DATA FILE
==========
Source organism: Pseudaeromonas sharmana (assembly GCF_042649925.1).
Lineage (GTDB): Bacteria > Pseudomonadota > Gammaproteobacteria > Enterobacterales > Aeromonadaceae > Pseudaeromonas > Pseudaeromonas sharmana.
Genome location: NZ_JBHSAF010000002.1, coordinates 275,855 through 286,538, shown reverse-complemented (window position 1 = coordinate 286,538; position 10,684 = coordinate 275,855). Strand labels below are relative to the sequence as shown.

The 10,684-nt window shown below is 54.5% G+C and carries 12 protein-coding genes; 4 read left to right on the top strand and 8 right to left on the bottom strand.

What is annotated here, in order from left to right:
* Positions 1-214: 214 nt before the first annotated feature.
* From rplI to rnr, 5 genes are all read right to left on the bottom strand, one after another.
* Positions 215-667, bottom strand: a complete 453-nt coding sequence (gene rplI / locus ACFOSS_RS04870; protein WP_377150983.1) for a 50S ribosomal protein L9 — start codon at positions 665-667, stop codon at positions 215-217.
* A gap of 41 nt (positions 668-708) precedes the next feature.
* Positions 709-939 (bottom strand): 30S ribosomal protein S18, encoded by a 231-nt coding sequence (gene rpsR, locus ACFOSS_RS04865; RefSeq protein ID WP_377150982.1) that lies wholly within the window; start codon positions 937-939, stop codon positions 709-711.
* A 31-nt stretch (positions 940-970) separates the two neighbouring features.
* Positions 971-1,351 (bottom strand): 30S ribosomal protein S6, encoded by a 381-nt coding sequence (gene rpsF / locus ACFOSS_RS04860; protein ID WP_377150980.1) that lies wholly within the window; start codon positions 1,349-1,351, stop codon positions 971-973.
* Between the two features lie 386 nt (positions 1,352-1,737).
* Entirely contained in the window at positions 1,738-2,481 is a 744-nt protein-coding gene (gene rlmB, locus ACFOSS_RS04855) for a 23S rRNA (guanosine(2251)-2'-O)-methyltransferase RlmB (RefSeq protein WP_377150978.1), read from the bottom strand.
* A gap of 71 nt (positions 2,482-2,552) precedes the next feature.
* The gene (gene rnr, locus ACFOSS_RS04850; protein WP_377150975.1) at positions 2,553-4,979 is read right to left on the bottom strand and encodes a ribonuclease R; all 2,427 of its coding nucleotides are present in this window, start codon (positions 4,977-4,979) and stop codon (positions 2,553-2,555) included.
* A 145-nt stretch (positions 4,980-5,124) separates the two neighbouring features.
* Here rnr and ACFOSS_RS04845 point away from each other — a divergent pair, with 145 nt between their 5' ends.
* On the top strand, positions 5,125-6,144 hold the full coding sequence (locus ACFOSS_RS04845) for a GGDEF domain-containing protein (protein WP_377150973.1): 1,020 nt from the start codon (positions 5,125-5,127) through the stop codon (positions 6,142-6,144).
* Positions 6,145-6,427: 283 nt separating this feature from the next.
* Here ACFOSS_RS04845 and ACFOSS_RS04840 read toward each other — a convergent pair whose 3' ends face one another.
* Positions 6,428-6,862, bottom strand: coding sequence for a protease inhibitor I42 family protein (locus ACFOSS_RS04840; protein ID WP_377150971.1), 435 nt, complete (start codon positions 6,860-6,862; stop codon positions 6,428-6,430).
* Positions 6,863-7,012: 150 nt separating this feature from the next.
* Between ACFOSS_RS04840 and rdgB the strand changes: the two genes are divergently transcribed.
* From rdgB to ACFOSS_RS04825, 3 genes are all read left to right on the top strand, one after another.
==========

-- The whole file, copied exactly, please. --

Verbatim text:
Source organism: Pseudaeromonas sharmana (assembly GCF_042649925.1).
Lineage (GTDB): Bacteria > Pseudomonadota > Gammaproteobacteria > Enterobacterales > Aeromonadaceae > Pseudaeromonas > Pseudaeromonas sharmana.
Genome location: NZ_JBHSAF010000002.1, coordinates 275,855 through 286,538, shown reverse-complemented (window position 1 = coordinate 286,538; position 10,684 = coordinate 275,855). Strand labels below are relative to the sequence as shown.

The 10,684-nt window shown below is 54.5% G+C and carries 12 protein-coding genes; 4 read left to right on the top strand and 8 right to left on the bottom strand.

What is annotated here, in order from left to right:
* Positions 1-214: 214 nt before the first annotated feature.
* From rplI to rnr, 5 genes are all read right to left on the bottom strand, one after another.
* Positions 215-667, bottom strand: a complete 453-nt coding sequence (gene rplI / locus ACFOSS_RS04870; protein WP_377150983.1) for a 50S ribosomal protein L9 — start codon at positions 665-667, stop codon at positions 215-217.
* A gap of 41 nt (positions 668-708) precedes the next feature.
* Positions 709-939 (bottom strand): 30S ribosomal protein S18, encoded by a 231-nt coding sequence (gene rpsR, locus ACFOSS_RS04865; RefSeq protein ID WP_377150982.1) that lies wholly within the window; start codon positions 937-939, stop codon positions 709-711.
* A 31-nt stretch (positions 940-970) separates the two neighbouring features.
* Positions 971-1,351 (bottom strand): 30S ribosomal protein S6, encoded by a 381-nt coding sequence (gene rpsF / locus ACFOSS_RS04860; protein ID WP_377150980.1) that lies wholly within the window; start codon positions 1,349-1,351, stop codon positions 971-973.
* Between the two features lie 386 nt (positions 1,352-1,737).
* Entirely contained in the window at positions 1,738-2,481 is a 744-nt protein-coding gene (gene rlmB, locus ACFOSS_RS04855) for a 23S rRNA (guanosine(2251)-2'-O)-methyltransferase RlmB (RefSeq protein WP_377150978.1), read from the bottom strand.
* A gap of 71 nt (positions 2,482-2,552) precedes the next feature.
* The gene (gene rnr, locus ACFOSS_RS04850; protein WP_377150975.1) at positions 2,553-4,979 is read right to left on the bottom strand and encodes a ribonuclease R; all 2,427 of its coding nucleotides are present in this window, start codon (positions 4,977-4,979) and stop codon (positions 2,553-2,555) included.
* A 145-nt stretch (positions 4,980-5,124) separates the two neighbouring features.
* Here rnr and ACFOSS_RS04845 point away from each other — a divergent pair, with 145 nt between their 5' ends.
* On the top strand, positions 5,125-6,144 hold the full coding sequence (locus ACFOSS_RS04845) for a GGDEF domain-containing protein (protein WP_377150973.1): 1,020 nt from the start codon (positions 5,125-5,127) through the stop codon (positions 6,142-6,144).
* Positions 6,145-6,427: 283 nt separating this feature from the next.
* Here ACFOSS_RS04845 and ACFOSS_RS04840 read toward each other — a convergent pair whose 3' ends face one another.
* Positions 6,428-6,862, bottom strand: coding sequence for a protease inhibitor I42 family protein (locus ACFOSS_RS04840; protein ID WP_377150971.1), 435 nt, complete (start codon positions 6,860-6,862; stop codon positions 6,428-6,430).
* Positions 6,863-7,012: 150 nt separating this feature from the next.
* Between ACFOSS_RS04840 and rdgB the strand changes: the two genes are divergently transcribed.
* From rdgB to ACFOSS_RS04825, 3 genes are all read left to right on the top strand, one after another.